The teachers’ tool

Training future public health practitioners in Kyoto

Challenge To train future public health practitioners with varying educational backgrounds in the statistical concepts they will need to execute a research plan in the field.
SolutionStudents use JMP® Pro software in a biostatistics course to learn how to find meaningful results in public health data.
Results The usability of JMP is well suited to statistics education. Whether beginner or advanced, students learn and embrace statistics quickly.

The School of Public Health at Kyoto University has fully adopted JMP® software for lectures and laboratory courses in its Department of Biostatistics. As the school aims to train public health practitioners, the usability and accessibility of JMP facilitates learning by students with various educational backgrounds.

Helping students embrace the wonder and fascination of statistics

The School of Public Health (SPH) within Kyoto University’s Graduate School of Medicine was established in 2000 as Japan’s first graduate school focused on professional education. The school’s mission is to develop multifaceted professionals who will pursue a career in public health.

One of the most notable characteristics of a professional graduate school is that candidates must pass an oral thesis defense in order to receive a profes­sional degree in public health (Master of Public Health: MPH). An oral thesis has a different level of arduousness than a written thesis, and the level of the content tends to be quite advanced.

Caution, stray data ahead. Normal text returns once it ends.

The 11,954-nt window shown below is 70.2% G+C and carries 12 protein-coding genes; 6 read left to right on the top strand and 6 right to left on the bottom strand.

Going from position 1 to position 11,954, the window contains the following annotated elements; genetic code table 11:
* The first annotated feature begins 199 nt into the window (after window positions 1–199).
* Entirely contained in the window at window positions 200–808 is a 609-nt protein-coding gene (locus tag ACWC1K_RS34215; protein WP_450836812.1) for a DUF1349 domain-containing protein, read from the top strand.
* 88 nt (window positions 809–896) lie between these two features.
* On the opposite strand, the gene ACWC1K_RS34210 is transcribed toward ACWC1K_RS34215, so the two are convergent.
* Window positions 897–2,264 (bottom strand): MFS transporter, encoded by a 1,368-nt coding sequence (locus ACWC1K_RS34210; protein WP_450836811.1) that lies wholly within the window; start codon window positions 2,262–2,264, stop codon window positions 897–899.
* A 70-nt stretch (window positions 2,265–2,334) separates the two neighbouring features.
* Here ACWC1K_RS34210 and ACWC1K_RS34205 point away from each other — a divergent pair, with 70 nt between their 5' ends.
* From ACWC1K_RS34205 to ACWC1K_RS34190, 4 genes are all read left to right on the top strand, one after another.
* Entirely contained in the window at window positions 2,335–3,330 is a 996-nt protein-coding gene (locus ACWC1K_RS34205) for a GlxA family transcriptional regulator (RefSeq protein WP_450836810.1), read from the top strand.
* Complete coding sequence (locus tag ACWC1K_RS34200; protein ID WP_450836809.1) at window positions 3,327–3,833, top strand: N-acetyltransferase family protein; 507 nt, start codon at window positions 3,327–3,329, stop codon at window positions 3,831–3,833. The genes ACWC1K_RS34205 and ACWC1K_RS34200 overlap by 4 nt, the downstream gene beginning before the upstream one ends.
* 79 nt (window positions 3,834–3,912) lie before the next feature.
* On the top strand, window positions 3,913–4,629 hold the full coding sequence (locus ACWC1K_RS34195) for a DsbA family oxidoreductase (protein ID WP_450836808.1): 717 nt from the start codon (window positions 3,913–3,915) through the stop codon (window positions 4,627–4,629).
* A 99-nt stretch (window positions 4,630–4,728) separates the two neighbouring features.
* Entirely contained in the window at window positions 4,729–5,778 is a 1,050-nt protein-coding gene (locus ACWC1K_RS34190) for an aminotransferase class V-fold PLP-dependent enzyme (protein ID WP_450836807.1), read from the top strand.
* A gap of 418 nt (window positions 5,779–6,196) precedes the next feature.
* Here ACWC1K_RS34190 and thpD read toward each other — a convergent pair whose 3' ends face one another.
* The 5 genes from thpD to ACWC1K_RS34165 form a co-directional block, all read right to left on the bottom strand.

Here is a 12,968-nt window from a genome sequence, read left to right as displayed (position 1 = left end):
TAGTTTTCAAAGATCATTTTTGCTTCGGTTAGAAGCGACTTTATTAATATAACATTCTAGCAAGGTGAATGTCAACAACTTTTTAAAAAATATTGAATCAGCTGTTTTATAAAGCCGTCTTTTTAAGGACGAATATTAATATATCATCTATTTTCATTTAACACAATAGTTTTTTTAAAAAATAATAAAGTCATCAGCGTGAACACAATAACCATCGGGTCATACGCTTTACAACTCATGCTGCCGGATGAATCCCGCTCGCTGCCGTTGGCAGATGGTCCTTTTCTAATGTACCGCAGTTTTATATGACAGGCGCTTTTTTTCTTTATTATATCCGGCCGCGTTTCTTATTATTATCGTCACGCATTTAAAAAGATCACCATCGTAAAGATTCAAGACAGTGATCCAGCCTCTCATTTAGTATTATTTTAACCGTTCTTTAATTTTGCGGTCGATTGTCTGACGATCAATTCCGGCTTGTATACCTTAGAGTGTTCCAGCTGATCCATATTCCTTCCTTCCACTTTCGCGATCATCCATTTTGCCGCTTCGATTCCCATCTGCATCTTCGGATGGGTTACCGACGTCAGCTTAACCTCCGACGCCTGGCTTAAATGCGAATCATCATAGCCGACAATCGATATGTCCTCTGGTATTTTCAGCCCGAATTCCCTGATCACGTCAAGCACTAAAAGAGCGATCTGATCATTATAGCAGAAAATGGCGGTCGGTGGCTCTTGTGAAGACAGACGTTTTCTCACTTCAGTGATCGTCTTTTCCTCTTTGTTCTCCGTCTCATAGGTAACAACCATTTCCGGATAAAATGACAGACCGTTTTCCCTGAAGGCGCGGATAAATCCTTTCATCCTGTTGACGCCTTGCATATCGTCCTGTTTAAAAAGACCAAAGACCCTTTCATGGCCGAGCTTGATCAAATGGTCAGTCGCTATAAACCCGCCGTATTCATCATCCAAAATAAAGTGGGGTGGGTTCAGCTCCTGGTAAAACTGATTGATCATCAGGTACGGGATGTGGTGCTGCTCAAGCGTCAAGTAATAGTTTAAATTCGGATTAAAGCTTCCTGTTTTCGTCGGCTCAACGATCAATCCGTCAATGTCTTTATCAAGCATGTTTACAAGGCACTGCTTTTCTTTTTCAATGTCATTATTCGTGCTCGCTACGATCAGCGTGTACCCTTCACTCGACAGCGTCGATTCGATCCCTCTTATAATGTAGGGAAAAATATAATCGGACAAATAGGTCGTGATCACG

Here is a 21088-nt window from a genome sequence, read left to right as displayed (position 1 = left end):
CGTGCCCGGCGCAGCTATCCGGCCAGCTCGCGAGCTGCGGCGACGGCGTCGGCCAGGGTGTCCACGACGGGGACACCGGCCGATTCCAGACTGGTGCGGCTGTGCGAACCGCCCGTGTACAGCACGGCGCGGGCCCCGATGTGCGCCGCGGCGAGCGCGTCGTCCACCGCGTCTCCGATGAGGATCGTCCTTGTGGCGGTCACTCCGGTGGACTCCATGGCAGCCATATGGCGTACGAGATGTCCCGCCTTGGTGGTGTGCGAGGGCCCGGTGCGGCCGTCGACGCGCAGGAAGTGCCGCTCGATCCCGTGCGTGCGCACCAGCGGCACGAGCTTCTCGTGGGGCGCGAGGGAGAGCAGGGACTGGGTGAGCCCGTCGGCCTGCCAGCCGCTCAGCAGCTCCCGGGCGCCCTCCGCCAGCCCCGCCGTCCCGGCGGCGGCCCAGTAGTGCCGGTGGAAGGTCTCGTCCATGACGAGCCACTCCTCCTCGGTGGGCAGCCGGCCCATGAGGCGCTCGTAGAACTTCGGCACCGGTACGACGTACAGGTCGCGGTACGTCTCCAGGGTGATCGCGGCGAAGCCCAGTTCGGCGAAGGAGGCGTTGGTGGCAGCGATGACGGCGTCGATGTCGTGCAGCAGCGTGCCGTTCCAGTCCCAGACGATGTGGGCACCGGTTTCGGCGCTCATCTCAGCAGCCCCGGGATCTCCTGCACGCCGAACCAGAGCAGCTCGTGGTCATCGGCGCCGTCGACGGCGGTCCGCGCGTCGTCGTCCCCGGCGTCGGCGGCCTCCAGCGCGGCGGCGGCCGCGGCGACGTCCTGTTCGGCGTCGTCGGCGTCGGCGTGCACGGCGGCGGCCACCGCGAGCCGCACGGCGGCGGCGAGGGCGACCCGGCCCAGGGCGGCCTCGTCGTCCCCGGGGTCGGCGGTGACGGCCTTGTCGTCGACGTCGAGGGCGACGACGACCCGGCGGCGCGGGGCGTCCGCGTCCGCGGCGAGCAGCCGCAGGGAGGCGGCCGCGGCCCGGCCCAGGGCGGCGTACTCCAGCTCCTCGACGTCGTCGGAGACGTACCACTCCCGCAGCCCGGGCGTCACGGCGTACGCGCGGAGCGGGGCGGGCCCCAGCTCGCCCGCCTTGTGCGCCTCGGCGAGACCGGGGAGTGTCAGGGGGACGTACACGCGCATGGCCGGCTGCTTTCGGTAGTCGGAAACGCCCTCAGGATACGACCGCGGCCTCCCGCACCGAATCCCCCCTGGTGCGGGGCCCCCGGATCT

Since adult learners are accepted for admission, the program enrolls doctors, nurses, physiotherapists, and pharma­ceutical company researchers. The ratio of adults and recent college graduates is about 50-50.

Each cohort per year at SPH consists of some 35 students. For them, biostatistics is compulsory. In addition to those students, some 35 students from the Graduate School of Medicine are enrolled in the class. Because the educational background of the students varies, some haven’t previously studied statistics. The goal is to teach statistical concepts and to help them acquire the capability to draw up a research plan in their own field.